Since the disastrous COVI9-19 pandemic claimed the lives of millions of people around the world, many in the US have come to rely on the nation’s federal agency under the Department of Health & Human Services headquartered in Atlanta known as The CDC. It is the nation’s top public health agency on which we rely for guidance on a range of issues including diseases that start at home or abroad, are curable or preventable, chronic or acute, or from human activity or deliberate attack, etc. The CDC responds to America’s most pressing health threats. In a panel briefing organized by Ethnic Media Services, a 3-part series with the CDC was imperative in expanding its communications about COVID-19 vaccination with the diverse audiences of ethnic media.
Dr. Jose Montero, Director, Center for State, Tribal, Local and Territorial Support, shared that the US was averaging 33,000 new cases of COVID-19 with a seven-day average of 26,300 per day with a 70% increase in hospitalizations. It was seeing that an increase of 36%from previous beds is now increasing per day. It is however clear that this is a pandemic of the unvaccinated who now account for a majority of infections, hospitalizations, and death. They are the most at risk since the vaccinated communities are faring better. For more information on this data please visit the CDC website.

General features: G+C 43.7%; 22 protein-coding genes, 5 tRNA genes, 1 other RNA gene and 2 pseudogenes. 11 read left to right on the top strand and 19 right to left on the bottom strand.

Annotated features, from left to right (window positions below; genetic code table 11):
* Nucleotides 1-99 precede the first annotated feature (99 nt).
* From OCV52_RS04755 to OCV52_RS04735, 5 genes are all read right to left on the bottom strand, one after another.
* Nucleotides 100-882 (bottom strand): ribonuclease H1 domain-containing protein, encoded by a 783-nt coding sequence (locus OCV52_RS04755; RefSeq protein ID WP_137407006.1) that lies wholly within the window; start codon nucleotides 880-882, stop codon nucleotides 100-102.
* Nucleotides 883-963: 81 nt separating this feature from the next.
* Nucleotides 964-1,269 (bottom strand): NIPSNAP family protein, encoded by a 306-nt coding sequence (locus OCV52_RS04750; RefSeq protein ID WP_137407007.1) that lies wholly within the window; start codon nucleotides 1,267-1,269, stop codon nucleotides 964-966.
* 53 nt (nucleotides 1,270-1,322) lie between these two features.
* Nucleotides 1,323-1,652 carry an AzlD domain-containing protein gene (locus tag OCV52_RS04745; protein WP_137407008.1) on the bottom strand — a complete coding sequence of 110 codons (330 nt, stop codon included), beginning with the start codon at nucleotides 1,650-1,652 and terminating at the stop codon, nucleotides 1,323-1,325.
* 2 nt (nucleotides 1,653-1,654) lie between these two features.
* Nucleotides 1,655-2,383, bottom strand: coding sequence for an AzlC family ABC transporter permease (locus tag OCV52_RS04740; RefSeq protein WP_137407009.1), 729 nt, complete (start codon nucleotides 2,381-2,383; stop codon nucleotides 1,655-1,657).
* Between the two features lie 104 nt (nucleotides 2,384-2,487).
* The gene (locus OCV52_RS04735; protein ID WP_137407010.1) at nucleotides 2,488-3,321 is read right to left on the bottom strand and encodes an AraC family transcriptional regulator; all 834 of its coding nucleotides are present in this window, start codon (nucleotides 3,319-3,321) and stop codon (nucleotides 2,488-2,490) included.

In January he shared, there was an average of 200,000 per day and high levels of transmission in the entire country. While we are in a far better position the pandemic he noted is not over and the only way to be protected is to get vaccinated. The Delta variant is spreading rapidly and has increased transmissibility especially in communities of low vaccination rates. 26%-57% in less than a month transmissibility. The current vaccines are working and are the only way to protect oneself against the DELTA variant as well.
As a follow-up, Dr. Lauri Hicks, Chief Medical Officer, Vaccine Task Force CDC tackled the following subject matter: COVID-19 vaccination rates and disparities and Variants of the virus that cause COVID-19. She shared that the most increase in the spread of the COVID -19 infections was taking place where we have the most unvaccinated populations. Stressing the importance of getting vaccinated she emphasized the effectiveness of all the vaccines. The Pfizer and Moderna are effective when given as two doses within 2weeks. Not completing the shots puts them at risk. While we understand how difficult it is to follow the schedule there are multiple opportunities to do so. If a vaccine is missed you do not have to start all over. She also talked about the disparities that still exist, stating that while most racial and ethnic groups have increased, black Americans are still trending low according to the tracker. Please get vaccinated for yourself, your family, and your community. If you are not vaccinated you can be sure that sickness and death are close to inevitable.
At the end of the panel, both doctors recommended that vaccinated people continue to be careful and to wear their masks if an environment is a high risk. In areas where vaccination rates are low, please wear masks. The CDC has not said not to wear masks as they are useful in particular settings. Local and state governments are also taking control.